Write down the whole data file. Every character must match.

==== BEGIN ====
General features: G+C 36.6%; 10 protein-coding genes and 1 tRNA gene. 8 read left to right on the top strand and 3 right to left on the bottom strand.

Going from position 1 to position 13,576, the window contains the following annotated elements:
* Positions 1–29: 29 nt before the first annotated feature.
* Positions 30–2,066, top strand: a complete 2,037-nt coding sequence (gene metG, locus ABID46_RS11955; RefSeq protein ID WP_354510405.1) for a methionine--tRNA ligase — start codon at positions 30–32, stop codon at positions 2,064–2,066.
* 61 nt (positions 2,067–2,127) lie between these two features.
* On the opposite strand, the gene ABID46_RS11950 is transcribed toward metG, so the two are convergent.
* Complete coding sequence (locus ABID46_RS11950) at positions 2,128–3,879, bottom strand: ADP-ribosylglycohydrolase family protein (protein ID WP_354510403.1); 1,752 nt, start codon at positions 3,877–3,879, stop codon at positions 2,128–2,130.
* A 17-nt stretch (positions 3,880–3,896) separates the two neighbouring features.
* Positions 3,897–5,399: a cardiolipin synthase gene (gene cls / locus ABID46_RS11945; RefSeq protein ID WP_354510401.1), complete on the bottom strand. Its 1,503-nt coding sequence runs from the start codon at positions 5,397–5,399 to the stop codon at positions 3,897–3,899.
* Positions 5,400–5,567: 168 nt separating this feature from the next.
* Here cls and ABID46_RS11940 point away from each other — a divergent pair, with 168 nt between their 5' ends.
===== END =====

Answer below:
General features: G+C 36.6%; 10 protein-coding genes and 1 tRNA gene. 8 read left to right on the top strand and 3 right to left on the bottom strand.

Going from position 1 to position 13,576, the window contains the following annotated elements:
* Positions 1–29: 29 nt before the first annotated feature.
* Positions 30–2,066, top strand: a complete 2,037-nt coding sequence (gene metG, locus ABID46_RS11955; RefSeq protein ID WP_354510405.1) for a methionine--tRNA ligase — start codon at positions 30–32, stop codon at positions 2,064–2,066.
* 61 nt (positions 2,067–2,127) lie between these two features.
* On the opposite strand, the gene ABID46_RS11950 is transcribed toward metG, so the two are convergent.
* Complete coding sequence (locus ABID46_RS11950) at positions 2,128–3,879, bottom strand: ADP-ribosylglycohydrolase family protein (protein ID WP_354510403.1); 1,752 nt, start codon at positions 3,877–3,879, stop codon at positions 2,128–2,130.
* A 17-nt stretch (positions 3,880–3,896) separates the two neighbouring features.
* Positions 3,897–5,399: a cardiolipin synthase gene (gene cls / locus ABID46_RS11945; RefSeq protein ID WP_354510401.1), complete on the bottom strand. Its 1,503-nt coding sequence runs from the start codon at positions 5,397–5,399 to the stop codon at positions 3,897–3,899.
* Positions 5,400–5,567: 168 nt separating this feature from the next.
* Here cls and ABID46_RS11940 point away from each other — a divergent pair, with 168 nt between their 5' ends.